16/05/2016 Meter cab drivers were protesting outside the Uber Partner Registration Process Launch. The cabs blocked Diagonal road and the cab drivers demanded that they speak to MEC Ismail Vadi regarding Uber and how it has and is still going to take away business for them. Picture : Simone Kley

Johannesburg - Metered-taxi drivers have threatened to burn Uber drivers’ cars in protest aganst what they see as unfair competition.

This after taxi drivers tried to attack Gauteng transport MEC Ismail Vadi and at least one Uber driver during a protest on Monday at the department’s building on Diagonal Street against the issuing operating licences for Uber taxis.

Ruben Mzayiya, a driver at Gauteng Cabs, said: “We do not have a problem with the competition. But we must have fair competition.”

The protesters confronted the MEC as he tried to exit the building following a media conference announcing the new licensing regulations. One of the groups of men pushed over the Roads and Transport banners that had been on display, as well as the table where the MEC had addressed the media.

Mzayiya, an organiser of the protest, said Uber employed mostly foreigners, while taxi services were local and employed mainly South Africans. He said the government unfairly favoured Uber.

“Taxis are not being cared for by the government,” he said. “There are no workshops, no nothing for us. They put Uber on a pedestal.”

Mzayiya accused Uber of benefiting only top executives, not the “people on the ground”.

Also read: Metered taxi drivers up in arms over Uber

Tensions between the provincial government and metered-taxi operators have been simmering since Uber was launched in Johannesburg in September 2013. As the mayhem threatened to escalate into violence on Monday, security had to intervene and escort Vadi out of the building.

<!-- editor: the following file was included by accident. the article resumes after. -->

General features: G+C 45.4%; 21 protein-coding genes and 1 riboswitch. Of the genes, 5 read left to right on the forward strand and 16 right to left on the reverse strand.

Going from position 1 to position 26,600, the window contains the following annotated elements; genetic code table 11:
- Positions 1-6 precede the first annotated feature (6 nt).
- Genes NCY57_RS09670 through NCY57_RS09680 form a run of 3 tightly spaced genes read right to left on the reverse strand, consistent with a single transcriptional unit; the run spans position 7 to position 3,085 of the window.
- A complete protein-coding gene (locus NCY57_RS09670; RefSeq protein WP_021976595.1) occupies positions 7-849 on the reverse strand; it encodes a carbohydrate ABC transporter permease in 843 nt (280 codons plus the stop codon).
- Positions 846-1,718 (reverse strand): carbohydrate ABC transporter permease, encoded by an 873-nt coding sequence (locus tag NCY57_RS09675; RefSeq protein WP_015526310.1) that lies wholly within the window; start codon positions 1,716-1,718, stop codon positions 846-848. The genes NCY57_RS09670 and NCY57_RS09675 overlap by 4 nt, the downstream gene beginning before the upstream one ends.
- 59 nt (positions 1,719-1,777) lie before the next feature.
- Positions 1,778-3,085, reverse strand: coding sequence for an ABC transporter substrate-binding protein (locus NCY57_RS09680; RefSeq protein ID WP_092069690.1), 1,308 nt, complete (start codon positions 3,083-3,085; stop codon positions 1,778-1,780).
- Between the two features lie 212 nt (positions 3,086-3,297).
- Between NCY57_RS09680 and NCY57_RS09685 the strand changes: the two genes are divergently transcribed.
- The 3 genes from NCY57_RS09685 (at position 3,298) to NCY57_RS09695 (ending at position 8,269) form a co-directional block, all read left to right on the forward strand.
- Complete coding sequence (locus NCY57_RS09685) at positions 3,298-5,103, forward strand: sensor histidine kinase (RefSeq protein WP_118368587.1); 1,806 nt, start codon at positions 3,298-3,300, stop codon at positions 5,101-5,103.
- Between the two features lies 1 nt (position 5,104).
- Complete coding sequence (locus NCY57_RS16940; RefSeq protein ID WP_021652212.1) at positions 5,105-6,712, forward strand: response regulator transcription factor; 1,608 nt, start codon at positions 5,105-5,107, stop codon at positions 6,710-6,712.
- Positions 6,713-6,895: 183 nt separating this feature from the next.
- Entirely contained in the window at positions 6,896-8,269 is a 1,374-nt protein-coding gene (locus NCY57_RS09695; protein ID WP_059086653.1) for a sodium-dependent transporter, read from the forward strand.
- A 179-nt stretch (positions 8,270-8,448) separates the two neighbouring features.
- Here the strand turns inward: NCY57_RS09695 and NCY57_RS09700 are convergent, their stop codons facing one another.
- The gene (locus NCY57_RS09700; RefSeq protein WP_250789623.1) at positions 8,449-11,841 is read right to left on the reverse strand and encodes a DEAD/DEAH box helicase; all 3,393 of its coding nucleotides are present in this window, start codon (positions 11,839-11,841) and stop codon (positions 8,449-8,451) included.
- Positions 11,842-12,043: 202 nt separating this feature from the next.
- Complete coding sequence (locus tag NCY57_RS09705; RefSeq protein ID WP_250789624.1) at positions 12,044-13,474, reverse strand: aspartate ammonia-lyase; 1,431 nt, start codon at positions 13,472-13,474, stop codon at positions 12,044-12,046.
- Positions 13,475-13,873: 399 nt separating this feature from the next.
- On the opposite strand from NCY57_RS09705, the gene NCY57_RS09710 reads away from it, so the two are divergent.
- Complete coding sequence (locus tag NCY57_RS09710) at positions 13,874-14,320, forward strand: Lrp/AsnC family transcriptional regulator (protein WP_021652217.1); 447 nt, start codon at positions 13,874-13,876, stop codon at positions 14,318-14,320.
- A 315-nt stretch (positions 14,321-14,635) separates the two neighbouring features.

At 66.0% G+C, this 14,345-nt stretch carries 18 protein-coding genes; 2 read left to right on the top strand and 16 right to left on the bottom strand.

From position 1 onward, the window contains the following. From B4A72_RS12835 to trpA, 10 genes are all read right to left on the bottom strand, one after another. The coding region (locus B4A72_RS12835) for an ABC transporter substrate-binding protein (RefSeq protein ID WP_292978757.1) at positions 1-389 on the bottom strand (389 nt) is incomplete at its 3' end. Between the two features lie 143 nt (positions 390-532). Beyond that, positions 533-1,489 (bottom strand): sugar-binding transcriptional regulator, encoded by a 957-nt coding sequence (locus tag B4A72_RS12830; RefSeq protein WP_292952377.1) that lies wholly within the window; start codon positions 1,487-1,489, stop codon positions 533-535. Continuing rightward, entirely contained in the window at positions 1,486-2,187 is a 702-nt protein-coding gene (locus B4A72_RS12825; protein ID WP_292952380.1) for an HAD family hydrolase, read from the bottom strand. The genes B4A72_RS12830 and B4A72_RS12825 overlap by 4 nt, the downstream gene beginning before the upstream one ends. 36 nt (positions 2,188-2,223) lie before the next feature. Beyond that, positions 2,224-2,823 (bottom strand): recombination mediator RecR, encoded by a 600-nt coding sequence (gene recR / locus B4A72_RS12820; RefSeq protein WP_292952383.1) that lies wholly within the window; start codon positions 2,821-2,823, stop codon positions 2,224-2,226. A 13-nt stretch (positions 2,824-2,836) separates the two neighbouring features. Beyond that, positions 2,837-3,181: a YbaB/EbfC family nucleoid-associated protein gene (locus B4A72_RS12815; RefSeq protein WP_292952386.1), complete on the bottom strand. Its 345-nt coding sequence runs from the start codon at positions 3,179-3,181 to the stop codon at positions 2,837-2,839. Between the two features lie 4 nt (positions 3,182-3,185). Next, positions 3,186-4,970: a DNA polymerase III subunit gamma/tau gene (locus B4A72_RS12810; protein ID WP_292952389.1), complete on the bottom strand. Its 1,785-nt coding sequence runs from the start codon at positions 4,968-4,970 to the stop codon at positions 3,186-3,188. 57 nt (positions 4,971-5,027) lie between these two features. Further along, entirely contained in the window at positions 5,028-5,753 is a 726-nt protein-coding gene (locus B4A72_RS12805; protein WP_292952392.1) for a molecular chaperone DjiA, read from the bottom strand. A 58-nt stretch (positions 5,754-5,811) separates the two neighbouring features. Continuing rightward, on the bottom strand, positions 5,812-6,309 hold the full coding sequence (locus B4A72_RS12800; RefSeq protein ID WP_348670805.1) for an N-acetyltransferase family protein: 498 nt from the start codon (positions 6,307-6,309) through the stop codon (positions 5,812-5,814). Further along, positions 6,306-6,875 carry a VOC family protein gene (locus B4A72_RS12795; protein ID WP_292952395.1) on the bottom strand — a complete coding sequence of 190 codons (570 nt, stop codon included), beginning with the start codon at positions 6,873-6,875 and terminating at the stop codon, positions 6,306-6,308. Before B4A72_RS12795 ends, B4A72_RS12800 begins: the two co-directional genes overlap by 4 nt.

The police later confirmed that he had left the premises, while his department confirmed that the MEC was safe.

After speaking to protesters in the building’s entrance, another man was attacked and chased out of the building and down the street after he told them he was an Uber driver. Officers from the Johannesburg metro police department, its tactical unit and other officers blockaded the street and issued tickets to drivers for illegally parking their vehicles.

The police did not at first allow drivers to move their vehicles and brought in a tow-truck to forcibly remove them, but as the protesters dispersed, they allowed cars to leave.

“Let them shoot us,” one protester shouted. “Let them kill us like Marikana!”

The aggrieved metered-taxi operators said they would protest until Gauteng Premier David Makhura arrived and listened to their demands. Makhura was, however, quick to condemn the protest action and intimidation of Vadi.

“We will not be deterred from building an integrated, affordable and modernised transport system by any groups or individuals who want to use intimidation and violence to put their perspective across,” Makhura said.

At the briefing, Vadi said Uber drivers would be required to register as public transport operators within 30 days or their vehicles would be impounded. He said 116 licensing applications had been submitted so far, 20 of which were being processed on Monday.


Lebo Smith, chairwoman of the Gauteng Provincial Regulatory Entity, said formally registering drivers would help hold them accountable and enhance Uber’s service.

She said Parliament would hear arguments on Tuesday for proposed amendments to update the National Land Transport Act’s rules about metered-taxi services.

Uber general manager for sub-Saharan Africa Alon Lits said: “There are about 4000 Uber drivers across the country, with more than 2500 in Gauteng.”

He said last week that the company wanted to hire 15 000 more drivers in the next two years.

Although the changes would not have an impact on Uber’s everyday operations, Lits said: “Uber sees this as an extremely positive step forward. Any ambiguity that previously existed is lifted.”

Vadi said the government had a responsibility to protect all transportation providers, and suggested metered-taxi services emulate aspects of Uber’s business model.

“Technology is changing,” he said, “and the world is changing.” - The Star, additional reporting by ANA

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